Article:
FIG. 4 is a development of an optical system of a conventional scanning drawing apparatus.

DESCRIPTION OF THE EMBODIMENTS

An embodiment of a scanning drawing apparatus 100 according to an embodiment of the present invention will be described with reference to FIGS. 1 and 2.

The scanning drawing apparatus 100 is provided with a light source 10 and an optical bench 11 that are stationary components, and a drawing table 12 that is movable in an X direction. Laser beam emitted from the light source 10 such as an argon laser travels through a scanning optical system arranged on the optical bench 11 and scans the image surface 13 placed on the drawing table 12 in an Y direction that is perpendicular to the X direction to form a scanning line S. In this description, a direction equivalent to the Y direction in consideration of reflections by mirrors is referred to as a main scanning direction, a direction equivalent to the X direction is referred to as an auxiliary scanning direction.

The light source 10 is arranged under the optical bench 11. The laser beam from the light source 10 is reflected by mirrors 20 and 21 to pass through a hole lla, and then the laser beam is reflected by a mirror 22 to pass through a variable power optical system 23 that adjusts a beam diameter of the laser beam. A half mirror 24 as a beam separator divides the laser beam emerged from the variable power optical system 23 into a drawing beam L1 (reflection beam, represented by a solid line) and a monitor beam L2 (transmission beam, represented by a single-dot chain line).

The drawing beam L1 is incident on a half mirror 25. The beam reflected by the half mirror 25 is incident on a multiple beam splitting element 26 a that splits the incident beam into three beams. The beam passed through the half mirror 25 and reflected by a mirror 27 is incident on a multiple beam splitting element 26 b that splits the incident beam into three beams.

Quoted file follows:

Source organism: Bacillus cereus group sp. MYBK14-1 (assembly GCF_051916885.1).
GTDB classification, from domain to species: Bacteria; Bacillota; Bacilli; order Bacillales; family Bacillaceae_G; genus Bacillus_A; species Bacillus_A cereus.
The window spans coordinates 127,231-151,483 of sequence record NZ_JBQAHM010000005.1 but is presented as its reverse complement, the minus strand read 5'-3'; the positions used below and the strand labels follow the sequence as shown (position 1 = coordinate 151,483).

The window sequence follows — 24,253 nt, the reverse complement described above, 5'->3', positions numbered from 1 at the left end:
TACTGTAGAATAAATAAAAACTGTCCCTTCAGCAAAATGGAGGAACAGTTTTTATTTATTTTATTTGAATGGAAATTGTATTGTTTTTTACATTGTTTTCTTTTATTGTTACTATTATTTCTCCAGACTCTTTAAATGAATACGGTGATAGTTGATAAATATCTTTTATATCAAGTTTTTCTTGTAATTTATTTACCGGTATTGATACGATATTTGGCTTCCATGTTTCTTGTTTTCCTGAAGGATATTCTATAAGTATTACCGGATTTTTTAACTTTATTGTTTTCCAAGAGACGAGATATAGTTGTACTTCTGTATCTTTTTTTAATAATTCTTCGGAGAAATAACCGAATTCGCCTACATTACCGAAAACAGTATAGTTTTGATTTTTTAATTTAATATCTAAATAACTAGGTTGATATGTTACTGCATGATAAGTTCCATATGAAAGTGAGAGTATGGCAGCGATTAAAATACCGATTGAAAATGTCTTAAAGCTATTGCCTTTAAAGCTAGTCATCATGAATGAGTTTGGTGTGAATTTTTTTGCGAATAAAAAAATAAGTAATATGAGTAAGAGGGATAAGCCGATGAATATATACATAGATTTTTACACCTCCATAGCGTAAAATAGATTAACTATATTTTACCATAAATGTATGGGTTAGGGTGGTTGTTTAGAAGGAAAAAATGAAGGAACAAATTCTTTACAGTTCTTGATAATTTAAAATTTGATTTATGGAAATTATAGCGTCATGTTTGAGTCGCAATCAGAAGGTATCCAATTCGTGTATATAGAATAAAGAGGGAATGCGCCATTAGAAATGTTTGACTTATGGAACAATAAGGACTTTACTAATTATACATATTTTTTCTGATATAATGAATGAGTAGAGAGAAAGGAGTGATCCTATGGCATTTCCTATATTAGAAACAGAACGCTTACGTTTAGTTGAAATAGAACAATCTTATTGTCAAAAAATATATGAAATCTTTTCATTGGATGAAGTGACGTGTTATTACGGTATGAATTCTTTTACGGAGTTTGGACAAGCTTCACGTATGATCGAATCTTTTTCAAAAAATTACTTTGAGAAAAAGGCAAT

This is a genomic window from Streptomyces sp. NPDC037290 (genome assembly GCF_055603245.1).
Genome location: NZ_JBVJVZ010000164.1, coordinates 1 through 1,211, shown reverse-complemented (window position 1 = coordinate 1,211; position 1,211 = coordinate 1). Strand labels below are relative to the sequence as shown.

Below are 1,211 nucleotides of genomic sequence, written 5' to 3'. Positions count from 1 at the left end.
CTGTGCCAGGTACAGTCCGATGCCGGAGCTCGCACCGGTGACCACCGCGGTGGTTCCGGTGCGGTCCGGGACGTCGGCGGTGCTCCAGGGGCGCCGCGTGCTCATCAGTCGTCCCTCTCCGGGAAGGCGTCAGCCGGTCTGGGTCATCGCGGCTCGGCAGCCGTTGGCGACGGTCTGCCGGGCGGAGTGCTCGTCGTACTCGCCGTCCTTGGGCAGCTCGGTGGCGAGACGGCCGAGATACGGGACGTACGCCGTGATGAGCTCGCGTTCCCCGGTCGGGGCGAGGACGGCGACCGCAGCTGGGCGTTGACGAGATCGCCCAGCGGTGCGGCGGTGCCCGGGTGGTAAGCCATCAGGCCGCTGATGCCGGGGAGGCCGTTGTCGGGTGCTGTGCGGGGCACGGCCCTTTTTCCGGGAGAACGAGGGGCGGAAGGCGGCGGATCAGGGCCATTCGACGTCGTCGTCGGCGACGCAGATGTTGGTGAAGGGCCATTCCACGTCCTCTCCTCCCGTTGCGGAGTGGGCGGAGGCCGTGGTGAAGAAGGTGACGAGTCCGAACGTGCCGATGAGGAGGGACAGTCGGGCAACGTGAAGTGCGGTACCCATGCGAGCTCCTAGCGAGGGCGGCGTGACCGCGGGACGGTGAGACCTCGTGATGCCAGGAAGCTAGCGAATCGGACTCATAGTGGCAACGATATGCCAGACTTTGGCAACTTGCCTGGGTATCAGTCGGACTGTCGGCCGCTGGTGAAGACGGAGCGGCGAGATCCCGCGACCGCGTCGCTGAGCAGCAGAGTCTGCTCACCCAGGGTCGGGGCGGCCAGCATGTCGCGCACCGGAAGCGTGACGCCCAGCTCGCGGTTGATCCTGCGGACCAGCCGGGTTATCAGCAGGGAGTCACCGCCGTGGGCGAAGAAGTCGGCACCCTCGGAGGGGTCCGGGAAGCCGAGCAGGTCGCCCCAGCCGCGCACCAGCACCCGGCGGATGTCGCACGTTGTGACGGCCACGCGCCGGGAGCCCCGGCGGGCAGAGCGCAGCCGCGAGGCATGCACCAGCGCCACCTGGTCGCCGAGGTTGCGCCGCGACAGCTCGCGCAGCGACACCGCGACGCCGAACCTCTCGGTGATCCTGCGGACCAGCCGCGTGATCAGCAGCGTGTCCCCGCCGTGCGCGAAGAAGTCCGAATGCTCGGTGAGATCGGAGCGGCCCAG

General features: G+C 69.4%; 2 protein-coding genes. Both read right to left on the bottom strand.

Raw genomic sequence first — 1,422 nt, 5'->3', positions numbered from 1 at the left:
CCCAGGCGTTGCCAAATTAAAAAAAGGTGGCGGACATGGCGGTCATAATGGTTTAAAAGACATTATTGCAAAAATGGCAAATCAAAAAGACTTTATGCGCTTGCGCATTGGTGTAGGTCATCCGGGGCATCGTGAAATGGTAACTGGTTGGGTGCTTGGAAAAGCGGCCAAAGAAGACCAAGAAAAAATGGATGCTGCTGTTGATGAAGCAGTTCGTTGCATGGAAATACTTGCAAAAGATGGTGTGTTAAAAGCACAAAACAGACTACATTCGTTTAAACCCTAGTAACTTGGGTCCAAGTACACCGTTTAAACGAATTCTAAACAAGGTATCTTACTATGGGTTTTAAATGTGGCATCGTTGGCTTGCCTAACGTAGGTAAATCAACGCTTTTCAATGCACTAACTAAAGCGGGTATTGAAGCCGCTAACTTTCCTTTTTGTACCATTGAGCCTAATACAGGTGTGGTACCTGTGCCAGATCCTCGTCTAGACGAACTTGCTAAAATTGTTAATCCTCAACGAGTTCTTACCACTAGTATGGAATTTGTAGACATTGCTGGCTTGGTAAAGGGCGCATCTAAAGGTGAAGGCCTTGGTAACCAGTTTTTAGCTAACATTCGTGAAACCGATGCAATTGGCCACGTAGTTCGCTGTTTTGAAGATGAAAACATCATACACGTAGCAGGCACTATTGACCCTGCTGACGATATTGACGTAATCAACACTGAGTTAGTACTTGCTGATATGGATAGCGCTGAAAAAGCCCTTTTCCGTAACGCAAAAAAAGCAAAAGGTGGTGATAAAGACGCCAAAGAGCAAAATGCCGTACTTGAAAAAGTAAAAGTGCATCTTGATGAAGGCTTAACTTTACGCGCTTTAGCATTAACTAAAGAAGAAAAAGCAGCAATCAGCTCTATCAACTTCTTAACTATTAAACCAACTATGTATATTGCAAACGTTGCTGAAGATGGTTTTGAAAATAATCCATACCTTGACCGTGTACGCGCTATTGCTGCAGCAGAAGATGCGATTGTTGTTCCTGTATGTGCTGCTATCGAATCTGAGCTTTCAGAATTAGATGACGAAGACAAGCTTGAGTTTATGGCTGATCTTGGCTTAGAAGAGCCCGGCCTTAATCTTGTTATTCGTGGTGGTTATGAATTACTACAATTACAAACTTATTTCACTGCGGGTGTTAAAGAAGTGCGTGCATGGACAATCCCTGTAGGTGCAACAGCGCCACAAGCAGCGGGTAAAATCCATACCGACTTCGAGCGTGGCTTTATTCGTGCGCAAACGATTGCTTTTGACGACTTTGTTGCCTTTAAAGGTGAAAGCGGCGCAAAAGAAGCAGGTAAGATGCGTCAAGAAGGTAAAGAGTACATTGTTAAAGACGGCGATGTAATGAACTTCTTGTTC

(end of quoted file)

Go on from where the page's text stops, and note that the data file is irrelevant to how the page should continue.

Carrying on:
The split drawing beams are incident on a first reducing optical systems 29 a and 29 b. Each of the first reducing optical systems 29 a and 29 b includes a pair of lens groups arranged on both sides of mirror 28 a and 28 b, respectively. The first reducing optical systems 29 a and 29 b lessen the space between the laser beams. The drawing beams from the first reducing optical systems 29 a and 29 b are incident on multi-channel acoustooptic modulators (AOM) 30 a and 30 b, respectively. Each of the multi-channel AOM's 30 a and 30 b is provided with a plurality of modulating units that independently modulate the drawing beams. The modulated drawing beams emerged from the AOM 30 b enter a beam combiner 32 via a mirror 31. The modulated drawing beams emerged from the AOM 30 a directly enter the beam combiner 32.

The six drawing beams combined by the beam combiner 32 are reflected by a mirror 33 to be incident on a second reducing optical system 35. The second reducing optical system 35 includes a pair of lens groups arranged on both sides of a mirror 34. The second reducing optical system 35 lessens the space between the laser beams. The drawing beams passed through the second reducing optical system 35 are incident on an image rotator 36 that adjusts the orientation of the six drawing beams such that the beam spots are aligned on a straight line that is inclined with both of the main and auxiliary scanning direction on the image surface 13.

On the other hand, the monitor beam L2, which is a beam transmitted through the half mirror 24, is reflected by a mirror 50 to pass through a monitor reducing optical system 51 and a monitor power adjusting optical system 52, then the monitor beam L2 is reflected by mirrors 53 and 54. The mirror 54, which is located between the rear lens group of the second reducing optical system 35 and the image rotator 36, is a beam combiner forcombing themonitorbeam with the drawing beams. The mirror 54 is located out of the optical path of the drawing beams so as to direct the monitor beam along the drawing beams. The drawing beams and the monitor beam are separated in the auxiliary scanning direction.

The drawing beams and the monitor beam emerged from the image rotator 36 are reflected by mirrors 37 and 38 to enter a collimator lens 39. The collimated beams emerged from the collimator lens 39 are incident on a polygon mirror 41 as a scanning deflector after reflected by a mirror 40. The polygon mirror 41 rotates in a counterclockwise direction in FIG. 1 for simultaneously deflecting the drawing beams and the monitor beam.